Optimism is running high
in Fannie Mae’s first Economic and Housing Outlook of the year. The company’s
Economic and Strategic Research (ESR) team says expanding vaccination efforts, the potential of greater than
previously expected fiscal stimulus, and the end of winter all “point to an
economy ready to take off once COVID-19-related effects begin to subside.”

The company says that economic growth probably flatlined in
November and December and it revised its final GDP estimate for the year down
to a negative 2.7 percent. The economy is now poised to expand, although
probably not before late spring. The ESR team has raised its expectations for 2121
from 4.5 percent growth in last month’s report to 5.3 percent and by 0.4 points
for 2022 to 3.6 percent.  

The Federal Reserve has stated it intends to let inflation
exceed its long-term target
for “some time” so Fannie may has increased its inflation
forecast for the 4th quarter of 2021 and beyond. Core personal
consumption expenditures (PCE) inflation should reach 2.4 percent annually by
the end of 2022.

The future path of the pandemic is the biggest downside risk
to the current forecast. Distribution of vaccines has been slower than
anticipated, however, the economists continue to assume that warmer weather and
widespread inoculations will allow removal of many economic behavioral
restrictions by mid-spring.

The path of interest rates is also a major forecast risk. The
10-year Treasury yield is up over 20 basis points since the first of the year
and market-based measures of inflation have trended up as well. While changes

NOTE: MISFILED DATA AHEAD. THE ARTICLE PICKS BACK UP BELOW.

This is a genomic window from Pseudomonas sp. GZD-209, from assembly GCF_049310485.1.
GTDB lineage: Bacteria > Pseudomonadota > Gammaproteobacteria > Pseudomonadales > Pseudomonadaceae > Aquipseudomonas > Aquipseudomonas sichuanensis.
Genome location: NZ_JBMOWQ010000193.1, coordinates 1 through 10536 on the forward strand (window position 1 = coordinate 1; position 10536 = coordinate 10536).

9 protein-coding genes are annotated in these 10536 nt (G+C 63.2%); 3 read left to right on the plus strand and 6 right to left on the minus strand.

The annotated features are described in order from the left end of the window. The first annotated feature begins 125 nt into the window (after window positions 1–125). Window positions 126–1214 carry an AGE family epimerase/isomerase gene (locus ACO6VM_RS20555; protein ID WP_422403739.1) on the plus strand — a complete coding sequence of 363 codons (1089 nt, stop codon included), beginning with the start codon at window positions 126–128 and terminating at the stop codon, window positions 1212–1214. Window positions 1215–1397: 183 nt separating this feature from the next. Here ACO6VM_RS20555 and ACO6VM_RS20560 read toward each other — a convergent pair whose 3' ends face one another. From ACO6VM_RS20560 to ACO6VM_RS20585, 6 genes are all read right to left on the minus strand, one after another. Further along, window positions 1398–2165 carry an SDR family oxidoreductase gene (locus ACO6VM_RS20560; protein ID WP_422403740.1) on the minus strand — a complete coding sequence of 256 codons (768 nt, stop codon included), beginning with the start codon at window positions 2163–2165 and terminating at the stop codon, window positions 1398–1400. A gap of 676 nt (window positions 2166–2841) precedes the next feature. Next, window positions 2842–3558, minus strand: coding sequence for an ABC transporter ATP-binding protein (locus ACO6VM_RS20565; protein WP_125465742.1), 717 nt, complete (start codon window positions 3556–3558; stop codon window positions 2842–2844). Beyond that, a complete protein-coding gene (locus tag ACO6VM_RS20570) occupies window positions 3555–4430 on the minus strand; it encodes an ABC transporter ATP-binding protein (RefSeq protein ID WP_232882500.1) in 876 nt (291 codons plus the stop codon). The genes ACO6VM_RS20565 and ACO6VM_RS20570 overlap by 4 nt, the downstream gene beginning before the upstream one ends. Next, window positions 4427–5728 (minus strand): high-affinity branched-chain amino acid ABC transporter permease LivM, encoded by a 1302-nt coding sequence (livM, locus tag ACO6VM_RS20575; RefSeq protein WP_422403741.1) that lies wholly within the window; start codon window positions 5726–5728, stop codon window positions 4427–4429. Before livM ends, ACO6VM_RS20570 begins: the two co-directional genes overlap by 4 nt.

are still modest, any meaningful rise in rates would likely dampen economic,
housing, and mortgage activity relative to the year-end baseline forecast. A
sudden, sharp jump in rates could cause an equity market sell-off and restrain
home sales and prices.

The company says the slim Democratic edge in the Senate increases
the likelihood of additional fiscal stimulus. Since it remains unclear whether
or when legislation would be passed or what might be included in it, the forecast
doesn’t incorporate any additional fiscal stimulus at this point.

Fannie Mae expects housing to remain strong this year,
however it is likely to “shift down a gear following its torrid pace during the
second half of 2020.” A near-term slowdown in home sales is likely but total home
sales are expected to be 3.8 percent higher in 2021 than in 2020 and
single-family housing starts will rise by 12.5 percent.

The 11.0 downturn in new home sales in November was at least
partially due to an unsustainable relationship between housing starts and home
sales over the past half-year. Sales had been bolstered by inventory drawdowns
and sales contracts for homes not yet started so some combination of declining
sales and accelerating starts was necessary for a sustainable balance. In
addition, prior months’ estimates were revised significantly downward, doing
away with a lot of the starts/sales gap, and putting the sales pace on
comparatively stronger footing going forward. There will be a modest near-term pullback,
largely reflecting a rebalancing of the number of early- and late-stage homes
under construction, after which single-family housing starts should exhibit
comparable strength going forward, accounting for the 12.5 percent 2021



All of this points to an existing home sale forecast slightly
above pre-pandemic trends and an even more positive outlook for single-family
construction. If correct, this could be a decline in multifamily housing demand,
especially in more expensive urban areas, holding those starts below their
pre-COVID pace.

Despite the upbeat view on construction, housing is not
expected to provide the contribution to GDP
that it did over the last two